Breakthrough forensic ID method can be applied to any strand of hair on the body
Building on a novel forensic approach that analyses proteins in head hair, scientists from Lawrence Livermore National Laboratory's (LLNL) Forensic Science Center (FSC) and Michigan State University have established that it's possible to identify a person from a single hair taken from anywhere on the human body.
If television is anything to go by, getting a positive identification of a person from a single strand of hair is the easiest thing to do, and as accurate as having a suspect picked from line up of cartoon cutouts by his own mother. In fact, hair has a lot of drawbacks that are downright depressing when it comes to making a positive ID.
The best known test is for DNA, but DNA in hair only comes from particular parts of the strand with the rest made up largely of a fibrous protein known as keratin and, according to the authors of the new study, contains only minimal intact nuclear DNA. Worse, the material is highly vulnerable and liable to break down in short order.
Hair protein, on the other hand, provides a wide spectrum of amino acid markers that can be detected by mass spectrometry and can survive for up to 250 years. Back in 2016, scientists from FSC developed a test based on hair proteins from a single strand of head hair, but for the method to be practical, it needs to be applied to hairs from anywhere else on the body. For sexual assault cases, pubic hairs are especially important.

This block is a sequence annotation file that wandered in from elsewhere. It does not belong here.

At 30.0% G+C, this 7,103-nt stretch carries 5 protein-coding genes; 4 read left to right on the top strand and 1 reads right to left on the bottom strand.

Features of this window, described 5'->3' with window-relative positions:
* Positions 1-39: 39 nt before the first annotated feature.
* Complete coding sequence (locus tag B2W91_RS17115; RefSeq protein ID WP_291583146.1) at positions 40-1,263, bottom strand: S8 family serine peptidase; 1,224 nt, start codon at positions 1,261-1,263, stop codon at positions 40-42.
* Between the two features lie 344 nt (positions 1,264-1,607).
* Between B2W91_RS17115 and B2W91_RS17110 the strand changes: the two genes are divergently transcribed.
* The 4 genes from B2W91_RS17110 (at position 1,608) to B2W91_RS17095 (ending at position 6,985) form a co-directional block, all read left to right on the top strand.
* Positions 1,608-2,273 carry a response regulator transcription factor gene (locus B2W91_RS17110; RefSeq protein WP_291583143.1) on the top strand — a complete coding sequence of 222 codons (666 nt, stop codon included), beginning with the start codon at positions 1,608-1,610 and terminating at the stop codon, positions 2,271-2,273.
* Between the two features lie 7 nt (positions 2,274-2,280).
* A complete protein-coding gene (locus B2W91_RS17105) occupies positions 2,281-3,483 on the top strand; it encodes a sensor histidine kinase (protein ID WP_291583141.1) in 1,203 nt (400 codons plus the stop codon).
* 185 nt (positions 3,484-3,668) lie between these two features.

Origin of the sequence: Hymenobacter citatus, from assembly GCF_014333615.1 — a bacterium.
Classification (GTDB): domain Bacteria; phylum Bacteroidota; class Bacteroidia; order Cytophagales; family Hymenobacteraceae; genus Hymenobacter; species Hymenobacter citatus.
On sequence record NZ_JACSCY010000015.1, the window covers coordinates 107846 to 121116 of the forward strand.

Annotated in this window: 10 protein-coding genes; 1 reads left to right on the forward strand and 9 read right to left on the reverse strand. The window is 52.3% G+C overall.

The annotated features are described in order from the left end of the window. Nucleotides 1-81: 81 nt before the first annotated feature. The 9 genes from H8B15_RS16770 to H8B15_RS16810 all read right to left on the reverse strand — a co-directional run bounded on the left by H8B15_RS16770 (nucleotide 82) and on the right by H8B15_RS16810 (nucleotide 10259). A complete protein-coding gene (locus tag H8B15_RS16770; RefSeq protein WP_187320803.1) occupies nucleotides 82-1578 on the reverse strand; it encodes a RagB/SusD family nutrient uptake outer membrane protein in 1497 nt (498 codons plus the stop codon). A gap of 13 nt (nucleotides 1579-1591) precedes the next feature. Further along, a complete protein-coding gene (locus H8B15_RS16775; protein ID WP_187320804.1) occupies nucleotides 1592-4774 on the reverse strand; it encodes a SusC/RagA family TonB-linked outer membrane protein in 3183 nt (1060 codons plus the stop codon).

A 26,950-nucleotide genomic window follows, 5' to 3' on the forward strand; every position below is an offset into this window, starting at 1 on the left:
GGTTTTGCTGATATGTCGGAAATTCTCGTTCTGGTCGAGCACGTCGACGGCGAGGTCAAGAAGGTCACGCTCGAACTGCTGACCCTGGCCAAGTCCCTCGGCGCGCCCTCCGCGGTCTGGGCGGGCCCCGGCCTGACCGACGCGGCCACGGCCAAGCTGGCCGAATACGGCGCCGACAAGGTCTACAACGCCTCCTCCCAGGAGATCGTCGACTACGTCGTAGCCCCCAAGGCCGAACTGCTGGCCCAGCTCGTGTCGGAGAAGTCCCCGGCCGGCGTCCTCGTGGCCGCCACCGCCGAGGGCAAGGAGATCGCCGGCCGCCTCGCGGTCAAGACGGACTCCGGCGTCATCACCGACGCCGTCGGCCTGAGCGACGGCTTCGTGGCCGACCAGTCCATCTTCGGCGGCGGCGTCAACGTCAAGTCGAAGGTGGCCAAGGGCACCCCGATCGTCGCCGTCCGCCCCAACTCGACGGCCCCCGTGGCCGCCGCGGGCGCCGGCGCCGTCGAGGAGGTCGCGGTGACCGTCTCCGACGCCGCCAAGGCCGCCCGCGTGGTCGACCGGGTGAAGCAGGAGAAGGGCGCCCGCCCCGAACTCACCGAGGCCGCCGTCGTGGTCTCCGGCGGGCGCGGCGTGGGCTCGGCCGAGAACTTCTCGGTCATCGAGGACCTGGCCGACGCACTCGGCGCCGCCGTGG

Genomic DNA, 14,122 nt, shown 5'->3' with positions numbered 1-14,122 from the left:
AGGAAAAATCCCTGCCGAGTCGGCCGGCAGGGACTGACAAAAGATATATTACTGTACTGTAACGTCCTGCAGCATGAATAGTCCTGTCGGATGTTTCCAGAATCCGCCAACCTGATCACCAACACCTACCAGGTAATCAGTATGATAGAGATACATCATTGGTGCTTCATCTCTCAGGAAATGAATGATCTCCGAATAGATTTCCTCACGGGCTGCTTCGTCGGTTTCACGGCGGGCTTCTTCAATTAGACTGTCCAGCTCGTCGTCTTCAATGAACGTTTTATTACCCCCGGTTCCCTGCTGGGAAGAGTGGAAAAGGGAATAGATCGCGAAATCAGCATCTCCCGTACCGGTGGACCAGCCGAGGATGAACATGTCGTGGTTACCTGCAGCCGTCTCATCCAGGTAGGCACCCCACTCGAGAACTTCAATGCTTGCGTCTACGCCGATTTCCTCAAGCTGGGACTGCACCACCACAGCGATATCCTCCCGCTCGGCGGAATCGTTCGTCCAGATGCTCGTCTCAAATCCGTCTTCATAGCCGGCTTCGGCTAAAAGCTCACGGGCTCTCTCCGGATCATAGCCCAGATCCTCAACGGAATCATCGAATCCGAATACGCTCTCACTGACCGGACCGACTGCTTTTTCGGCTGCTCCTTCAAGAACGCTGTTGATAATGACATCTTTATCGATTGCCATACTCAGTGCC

"This new paper focuses on elucidating more of the hair protein chemistry and its effects on the protein marker identification," says chemist Fanny Chu, a graduate student at Michigan State University and a Livermore Graduate Scholar. "We've already shown that we can use human hair from people's heads for identifying people. Now the question arises: Can you get the same identification information from hair in other body locations?"
"In this paper, we studied arm and pubic hair compared with head hair. We found that arm and pubic hair essentially give us the same information as head hair," explains Chu.
According to the team, a statistical analysis of the markers can tell where on the body the hair came from with the protein content of pubic hair significantly higher than head and arm hair. In addition, new amino acid markers have been found that make the method more accurate. Where it originally could pick one person out of a million, it can now use a single one-inch strand to pick one person out of 10 million.
"We've worked to refine the technique so we could do our analysis with only one human hair, which is more forensically relevant," says FSC chemist Deon Anex. "Our expectation is that with further work, we should be able to achieve the 1 in 10 million identification ratio for single hairs from other body locations, especially pubic hair."
The research was published in Scientific Reports.